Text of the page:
Looming tariff war constraints mainly through risks of slowing consumer spending in the United States and China are forcing them to actively search for alternative pressure points of each other. And if the US decided to go by “abusing the doctrine of national security” (as China calls it) and use this pretext to add some Chinese firms to the black list, then China, in addition to symmetrical measures can also consider manipulating with its huge portfolio of US government debt. But how big is this threat to the United States?
PBOC’s large scale selling of US Treasuries is considered to be an unlikely event, since, firstly, it will lead to a fall in the nominal value of its own assets on the balance sheet. Despite the fact that the US government debt market is one of the most liquid bond markets, its capacity is not unlimited – it will not be able to absorb a sharp increase in supply quickly enough so that other market participants do not have time to use the powerful sell signal. One such attempt to derail the market can cost PBOC very expensive. Secondly, a significant oversupply of bonds will lead to an increase in interest rates in the US economy, pushing the conflict into unchartered waters. Unknown impact on US and exact retaliatory measures will be the main source of uncertainty for China in this case.
China has been reducing its US Treasury bond portfolio slowly and in a sneak manner, which, coupled with a record sale of bonds at auctions to finance new borrowing, barely made the Fed worry about the acceleration of interest rate growth.
About 10 years ago, China became the largest foreign owner of the American debt ahead of Japan. In March 2019, China’s investment in US T-bills fell to 1.12 trillion dollars, while Japan held a little less – 1.08 trillion dollars. The highest amount of China’s investment in American debt reached 1.32 trillion dollars in 2013 and since then smoothly reduced by 15%.
It is worth noting that China’s share in the total volume of issued US bonds was reduced even faster due to the accelerated increase in US public debt to finance various government-stimulating programs. The second largest economy in the world owns about 7% of 16.18 trillion dollars of outstanding debt, which is the minimum value for 14 years, although back in 2011 China owned 14% of the total US debt.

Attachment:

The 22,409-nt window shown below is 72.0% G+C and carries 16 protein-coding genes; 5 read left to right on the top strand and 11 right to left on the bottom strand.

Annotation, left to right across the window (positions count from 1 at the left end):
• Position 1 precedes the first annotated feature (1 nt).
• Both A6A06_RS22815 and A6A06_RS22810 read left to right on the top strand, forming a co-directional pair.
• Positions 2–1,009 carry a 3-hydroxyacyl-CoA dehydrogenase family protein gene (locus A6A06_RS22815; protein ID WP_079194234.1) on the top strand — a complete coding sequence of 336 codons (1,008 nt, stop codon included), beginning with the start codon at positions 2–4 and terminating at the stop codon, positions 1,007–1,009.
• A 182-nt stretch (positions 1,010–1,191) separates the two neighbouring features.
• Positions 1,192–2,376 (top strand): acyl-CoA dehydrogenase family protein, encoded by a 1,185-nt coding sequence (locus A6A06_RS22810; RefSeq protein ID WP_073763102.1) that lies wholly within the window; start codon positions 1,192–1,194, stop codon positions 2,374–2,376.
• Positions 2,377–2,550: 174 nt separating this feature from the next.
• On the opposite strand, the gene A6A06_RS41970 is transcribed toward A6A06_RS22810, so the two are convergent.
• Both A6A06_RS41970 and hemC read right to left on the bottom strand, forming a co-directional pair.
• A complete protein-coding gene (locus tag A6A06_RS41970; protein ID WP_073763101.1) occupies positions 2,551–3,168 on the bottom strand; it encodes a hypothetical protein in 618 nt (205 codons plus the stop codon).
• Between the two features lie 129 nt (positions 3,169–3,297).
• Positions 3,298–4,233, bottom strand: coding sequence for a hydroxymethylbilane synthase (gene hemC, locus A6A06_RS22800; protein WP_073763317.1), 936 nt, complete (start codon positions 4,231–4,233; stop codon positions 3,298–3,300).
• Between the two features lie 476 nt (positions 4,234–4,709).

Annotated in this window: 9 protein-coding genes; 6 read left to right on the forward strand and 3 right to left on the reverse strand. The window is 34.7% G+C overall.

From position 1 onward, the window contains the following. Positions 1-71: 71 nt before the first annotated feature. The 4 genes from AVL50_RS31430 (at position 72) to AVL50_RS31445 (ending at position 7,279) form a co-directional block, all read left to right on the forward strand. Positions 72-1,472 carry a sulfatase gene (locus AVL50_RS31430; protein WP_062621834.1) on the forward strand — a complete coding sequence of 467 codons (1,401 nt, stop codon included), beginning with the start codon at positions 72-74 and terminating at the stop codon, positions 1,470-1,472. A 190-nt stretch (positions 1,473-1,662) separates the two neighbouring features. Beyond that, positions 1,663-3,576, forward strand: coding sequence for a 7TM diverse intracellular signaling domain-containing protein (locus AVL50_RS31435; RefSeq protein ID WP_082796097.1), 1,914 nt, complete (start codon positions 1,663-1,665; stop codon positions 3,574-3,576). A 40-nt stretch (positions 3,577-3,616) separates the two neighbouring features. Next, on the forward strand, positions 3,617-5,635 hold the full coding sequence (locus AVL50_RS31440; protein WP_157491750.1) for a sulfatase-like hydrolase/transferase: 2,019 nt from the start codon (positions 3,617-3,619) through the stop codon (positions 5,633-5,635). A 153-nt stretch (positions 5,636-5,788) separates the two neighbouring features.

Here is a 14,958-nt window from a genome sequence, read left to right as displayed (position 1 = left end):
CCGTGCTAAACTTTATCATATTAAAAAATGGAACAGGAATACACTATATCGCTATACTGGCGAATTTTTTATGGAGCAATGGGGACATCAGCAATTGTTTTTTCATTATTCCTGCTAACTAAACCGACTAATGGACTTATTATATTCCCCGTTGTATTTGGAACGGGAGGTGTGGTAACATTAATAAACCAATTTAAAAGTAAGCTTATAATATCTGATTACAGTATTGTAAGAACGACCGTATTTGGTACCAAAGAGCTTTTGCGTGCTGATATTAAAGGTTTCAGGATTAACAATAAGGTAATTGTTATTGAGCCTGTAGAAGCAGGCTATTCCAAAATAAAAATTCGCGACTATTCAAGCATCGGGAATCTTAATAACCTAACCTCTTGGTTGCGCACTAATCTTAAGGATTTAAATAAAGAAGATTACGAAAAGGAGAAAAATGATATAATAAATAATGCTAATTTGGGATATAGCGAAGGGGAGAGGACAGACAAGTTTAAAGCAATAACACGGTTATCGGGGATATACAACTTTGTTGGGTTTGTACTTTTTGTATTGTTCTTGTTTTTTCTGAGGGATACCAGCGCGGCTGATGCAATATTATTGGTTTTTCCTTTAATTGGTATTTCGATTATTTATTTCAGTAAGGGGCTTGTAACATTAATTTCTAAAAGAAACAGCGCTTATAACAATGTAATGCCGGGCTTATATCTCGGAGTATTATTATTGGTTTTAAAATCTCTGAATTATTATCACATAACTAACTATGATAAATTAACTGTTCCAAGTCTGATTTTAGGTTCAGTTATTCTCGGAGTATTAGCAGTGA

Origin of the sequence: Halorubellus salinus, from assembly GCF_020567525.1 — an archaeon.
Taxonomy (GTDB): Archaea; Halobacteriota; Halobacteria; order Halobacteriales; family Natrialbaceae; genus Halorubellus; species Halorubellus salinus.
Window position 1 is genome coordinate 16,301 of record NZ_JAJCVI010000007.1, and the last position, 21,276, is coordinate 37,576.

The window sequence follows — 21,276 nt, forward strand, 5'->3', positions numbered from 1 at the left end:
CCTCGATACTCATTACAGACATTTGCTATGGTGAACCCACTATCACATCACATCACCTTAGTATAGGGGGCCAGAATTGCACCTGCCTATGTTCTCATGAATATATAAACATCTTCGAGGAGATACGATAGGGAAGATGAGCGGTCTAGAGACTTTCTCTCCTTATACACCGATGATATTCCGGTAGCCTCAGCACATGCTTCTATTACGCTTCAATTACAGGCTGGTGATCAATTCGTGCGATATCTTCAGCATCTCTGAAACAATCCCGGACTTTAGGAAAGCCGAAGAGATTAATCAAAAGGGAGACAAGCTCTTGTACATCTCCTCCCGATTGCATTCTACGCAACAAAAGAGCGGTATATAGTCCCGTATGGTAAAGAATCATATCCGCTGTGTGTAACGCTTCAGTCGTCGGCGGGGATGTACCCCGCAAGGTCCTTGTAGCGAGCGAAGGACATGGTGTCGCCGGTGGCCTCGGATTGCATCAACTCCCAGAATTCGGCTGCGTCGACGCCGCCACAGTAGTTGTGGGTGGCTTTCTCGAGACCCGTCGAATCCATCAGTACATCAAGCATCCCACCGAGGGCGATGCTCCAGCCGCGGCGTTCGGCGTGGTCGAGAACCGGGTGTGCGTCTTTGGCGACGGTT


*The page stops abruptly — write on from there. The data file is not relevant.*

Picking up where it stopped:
At the same time, the Fed during the QE programs accumulated almost 14% of the total market supply on the balance sheet.
The growth rate of supply is expected to continue to rise to cover the costs associated with tax reform, eroding China’s share and at the same time reducing China’s potential for manipulating its bond portfolio as a source of concern for other market participants.
China, as well as Japan are net exporters to the rest of the world thus, they should accumulate foreign reserves, respectively. The volume of reserves in China is approximately 3 trillion dollars, part of which is parked in the “risk-free” bonds of the US Treasury. In addition, after the crisis of 2007, the yield of US bonds outpaced the yield of bonds of other developed economies, such as Japan and Germany, which also supported China’s interest in the US dollar.
It is also important for China to keep a portfolio of US T-bills in order to manage the rate of the mainland yuan, both through the US debt market (through the impact on rates) and by selling bonds in order to increase the dollar supply in the domestic market. In 2016, the T-bills portfolio shrank by $200 billion from May to November, as the Chinese currency depreciated against the dollar and the need arose to stabilize the exchange rate by increasing the dollar supply. Thus, strong trade ties do not allow China to easily get rid of US bonds, since it is not only a tool for maintaining profitable trading conditions, but also maintaining a stable US economy which is the main consumer of China’s goods.